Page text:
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dred feet, which carries us clear of the five hundred feet line; and then looking upon the map here, and seeing the Common here, and the Public Garden there, which really act as the lungs of this portion of the city, now, then, I ask you as a medical expert, if this is filled up here as it has been proposed, or as I have marked here, would not this be the best ventilated portion of all Boston?

A. You diminish the channel, if I understand it, two-thirds. Q. Well, suppose it is all filled up?

A. No, sir; I should say there was the best ventilated part of Boston [indicating].

Q. Where is that?

A. South Boston. If you can find a place anywhere within a hundred miles of Boston which is any better ventilated, I don't know it.

Q. But I mean in the city proper; isn't that the best ventilated portion of Boston?

A. Undoubtedly, it ought to be the best ventilated.

Q. Is there any doubt about it?

A. All I can say is, I cannot say what they will fill in there, but on the plan of leaving it an open space, it ought to be.

Q. But filled up to this line, wouldn't it be the best ventilated portion of the city of Boston?

A. Yes, sir; it will be very well ventilated - one of the best, but not the best.

Q. (By Mr. CROSBY.) Are you acquainted with that portion of territory that lies southwest of the Charles River?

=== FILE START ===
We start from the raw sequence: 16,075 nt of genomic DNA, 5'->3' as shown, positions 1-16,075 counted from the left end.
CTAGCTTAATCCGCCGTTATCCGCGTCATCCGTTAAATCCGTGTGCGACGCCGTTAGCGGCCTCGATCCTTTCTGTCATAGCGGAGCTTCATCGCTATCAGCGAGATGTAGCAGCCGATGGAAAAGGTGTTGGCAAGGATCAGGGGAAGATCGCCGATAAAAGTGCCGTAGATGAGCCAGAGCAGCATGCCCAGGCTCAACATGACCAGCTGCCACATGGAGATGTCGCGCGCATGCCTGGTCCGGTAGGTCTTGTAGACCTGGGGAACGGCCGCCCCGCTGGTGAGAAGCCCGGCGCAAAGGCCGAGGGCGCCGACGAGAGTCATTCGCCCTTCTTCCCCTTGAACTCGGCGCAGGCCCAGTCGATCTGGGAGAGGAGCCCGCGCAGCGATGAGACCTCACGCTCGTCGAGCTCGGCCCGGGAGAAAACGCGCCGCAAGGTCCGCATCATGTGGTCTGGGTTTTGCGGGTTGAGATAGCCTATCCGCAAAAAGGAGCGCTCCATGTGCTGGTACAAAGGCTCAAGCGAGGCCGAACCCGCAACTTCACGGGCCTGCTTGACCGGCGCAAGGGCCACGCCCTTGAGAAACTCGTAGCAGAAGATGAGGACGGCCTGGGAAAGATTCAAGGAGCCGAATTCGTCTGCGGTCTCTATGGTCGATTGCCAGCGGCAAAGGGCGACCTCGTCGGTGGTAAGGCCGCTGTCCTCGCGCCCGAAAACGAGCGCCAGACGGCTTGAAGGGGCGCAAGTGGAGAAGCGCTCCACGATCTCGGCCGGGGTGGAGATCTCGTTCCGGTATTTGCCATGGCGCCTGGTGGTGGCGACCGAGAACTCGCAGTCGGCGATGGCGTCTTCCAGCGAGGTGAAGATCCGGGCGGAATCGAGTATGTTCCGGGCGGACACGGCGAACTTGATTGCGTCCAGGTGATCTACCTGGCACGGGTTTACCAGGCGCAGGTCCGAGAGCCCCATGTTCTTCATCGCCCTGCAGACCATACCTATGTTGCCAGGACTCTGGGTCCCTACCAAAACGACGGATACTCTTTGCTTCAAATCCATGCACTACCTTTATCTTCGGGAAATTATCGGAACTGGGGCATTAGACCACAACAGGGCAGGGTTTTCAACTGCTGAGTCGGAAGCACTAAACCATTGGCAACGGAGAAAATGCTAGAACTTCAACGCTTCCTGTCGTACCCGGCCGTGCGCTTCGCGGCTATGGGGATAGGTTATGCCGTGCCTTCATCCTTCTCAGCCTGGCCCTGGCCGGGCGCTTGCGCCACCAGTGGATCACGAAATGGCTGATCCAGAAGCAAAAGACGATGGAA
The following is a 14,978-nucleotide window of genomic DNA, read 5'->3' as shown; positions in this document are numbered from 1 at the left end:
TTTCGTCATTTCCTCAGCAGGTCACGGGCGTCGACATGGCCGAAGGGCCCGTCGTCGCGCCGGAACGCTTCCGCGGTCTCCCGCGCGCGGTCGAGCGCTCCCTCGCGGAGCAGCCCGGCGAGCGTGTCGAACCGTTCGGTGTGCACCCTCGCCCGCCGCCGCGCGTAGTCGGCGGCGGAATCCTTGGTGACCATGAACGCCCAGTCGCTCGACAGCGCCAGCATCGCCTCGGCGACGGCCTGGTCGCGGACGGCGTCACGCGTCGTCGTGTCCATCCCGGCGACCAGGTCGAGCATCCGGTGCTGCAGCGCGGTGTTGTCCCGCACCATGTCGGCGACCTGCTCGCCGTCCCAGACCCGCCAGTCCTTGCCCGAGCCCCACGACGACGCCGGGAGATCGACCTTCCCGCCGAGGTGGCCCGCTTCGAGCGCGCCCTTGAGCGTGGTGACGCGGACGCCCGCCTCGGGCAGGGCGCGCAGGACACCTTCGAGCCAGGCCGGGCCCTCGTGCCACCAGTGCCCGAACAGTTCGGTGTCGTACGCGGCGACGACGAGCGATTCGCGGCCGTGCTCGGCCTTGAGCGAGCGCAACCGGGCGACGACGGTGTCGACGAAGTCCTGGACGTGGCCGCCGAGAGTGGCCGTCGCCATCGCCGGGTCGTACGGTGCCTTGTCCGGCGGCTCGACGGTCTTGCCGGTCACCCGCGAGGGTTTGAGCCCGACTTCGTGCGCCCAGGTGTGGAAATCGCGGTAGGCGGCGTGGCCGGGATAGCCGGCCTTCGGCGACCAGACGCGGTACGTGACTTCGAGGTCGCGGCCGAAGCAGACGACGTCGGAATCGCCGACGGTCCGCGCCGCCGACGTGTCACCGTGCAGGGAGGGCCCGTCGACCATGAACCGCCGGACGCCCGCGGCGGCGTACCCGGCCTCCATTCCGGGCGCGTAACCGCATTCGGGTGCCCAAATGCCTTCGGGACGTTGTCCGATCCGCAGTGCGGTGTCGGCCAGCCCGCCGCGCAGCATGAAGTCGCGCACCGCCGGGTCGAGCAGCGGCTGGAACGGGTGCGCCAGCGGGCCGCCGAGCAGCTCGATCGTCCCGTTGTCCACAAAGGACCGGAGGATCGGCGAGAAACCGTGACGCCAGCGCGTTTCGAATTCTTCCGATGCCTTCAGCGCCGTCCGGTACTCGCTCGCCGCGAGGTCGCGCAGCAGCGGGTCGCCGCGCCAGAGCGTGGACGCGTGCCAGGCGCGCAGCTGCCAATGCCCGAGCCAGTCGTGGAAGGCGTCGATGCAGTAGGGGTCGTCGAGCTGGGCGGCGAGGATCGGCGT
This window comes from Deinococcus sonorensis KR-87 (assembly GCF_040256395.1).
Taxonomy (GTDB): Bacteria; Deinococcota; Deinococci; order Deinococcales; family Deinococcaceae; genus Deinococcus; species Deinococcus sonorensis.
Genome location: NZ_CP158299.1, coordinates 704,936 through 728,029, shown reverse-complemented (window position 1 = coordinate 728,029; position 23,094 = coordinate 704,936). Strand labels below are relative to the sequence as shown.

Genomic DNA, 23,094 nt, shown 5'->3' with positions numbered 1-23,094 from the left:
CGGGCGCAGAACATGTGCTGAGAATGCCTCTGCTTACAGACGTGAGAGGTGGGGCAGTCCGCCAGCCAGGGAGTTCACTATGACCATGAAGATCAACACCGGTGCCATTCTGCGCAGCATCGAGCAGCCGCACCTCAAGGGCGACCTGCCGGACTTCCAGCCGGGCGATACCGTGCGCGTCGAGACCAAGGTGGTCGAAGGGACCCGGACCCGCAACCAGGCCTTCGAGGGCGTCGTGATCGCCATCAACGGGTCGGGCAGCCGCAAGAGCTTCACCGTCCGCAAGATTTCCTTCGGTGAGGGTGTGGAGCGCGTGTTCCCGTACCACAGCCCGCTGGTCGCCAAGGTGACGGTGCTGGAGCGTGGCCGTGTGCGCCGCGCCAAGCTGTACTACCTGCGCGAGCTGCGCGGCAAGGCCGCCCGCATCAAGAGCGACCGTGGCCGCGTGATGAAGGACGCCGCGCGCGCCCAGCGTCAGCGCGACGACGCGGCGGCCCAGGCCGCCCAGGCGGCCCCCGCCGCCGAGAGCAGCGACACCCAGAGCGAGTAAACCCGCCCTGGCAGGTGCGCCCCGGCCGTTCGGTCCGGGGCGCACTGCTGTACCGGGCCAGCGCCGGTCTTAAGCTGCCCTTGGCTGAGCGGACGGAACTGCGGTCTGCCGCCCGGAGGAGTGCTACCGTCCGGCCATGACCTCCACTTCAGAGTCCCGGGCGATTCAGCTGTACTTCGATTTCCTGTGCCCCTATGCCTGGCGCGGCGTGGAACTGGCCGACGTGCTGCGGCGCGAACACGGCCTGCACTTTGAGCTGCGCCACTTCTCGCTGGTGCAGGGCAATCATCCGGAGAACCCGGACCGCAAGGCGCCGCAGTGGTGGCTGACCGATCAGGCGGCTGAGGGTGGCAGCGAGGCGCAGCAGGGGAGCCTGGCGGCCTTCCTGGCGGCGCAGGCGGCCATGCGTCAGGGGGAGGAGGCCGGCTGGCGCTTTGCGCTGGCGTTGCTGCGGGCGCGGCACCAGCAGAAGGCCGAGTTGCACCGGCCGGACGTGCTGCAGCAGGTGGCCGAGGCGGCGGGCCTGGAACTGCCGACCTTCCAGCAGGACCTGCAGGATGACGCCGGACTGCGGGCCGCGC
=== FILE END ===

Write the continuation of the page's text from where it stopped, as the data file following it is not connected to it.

A. You mean on the Cambridge shores?

Q. Whatever territory it is—I am not familiar enough to designate precisely — what is the character of this territory that lies to the southwest of the Charles River, and adjoining this land?

A. My impression is, if I get the direction right, that it is a marshy shore.

Q. It would depend something upon the character of the winds coming across that territory, would it not? Going into this sanitary matter, I should like to know what the territory is that lies back in the southwest direction from this, over which these winds blow. Would there be likely to blow vitiated air coming over this wide sweep of rich open country?

A. So far as I know, there is no objection.

Q. What I wanted to ascertain was, whether there was anything in the character of these winds coming over that expanse of territory which would require the health-giving properties of these waters in order to make them safe after they reach the city?

A. I should have to answer in this way; that taking away anything that would deprive the city of the purity of its atmosphere is detrimental to it.

Q. Do you think that the area of this water-surface, as it is now, bears so important a part in the ventilation of the city that it is essential that it should be kept open, in order that these winds may blow over it.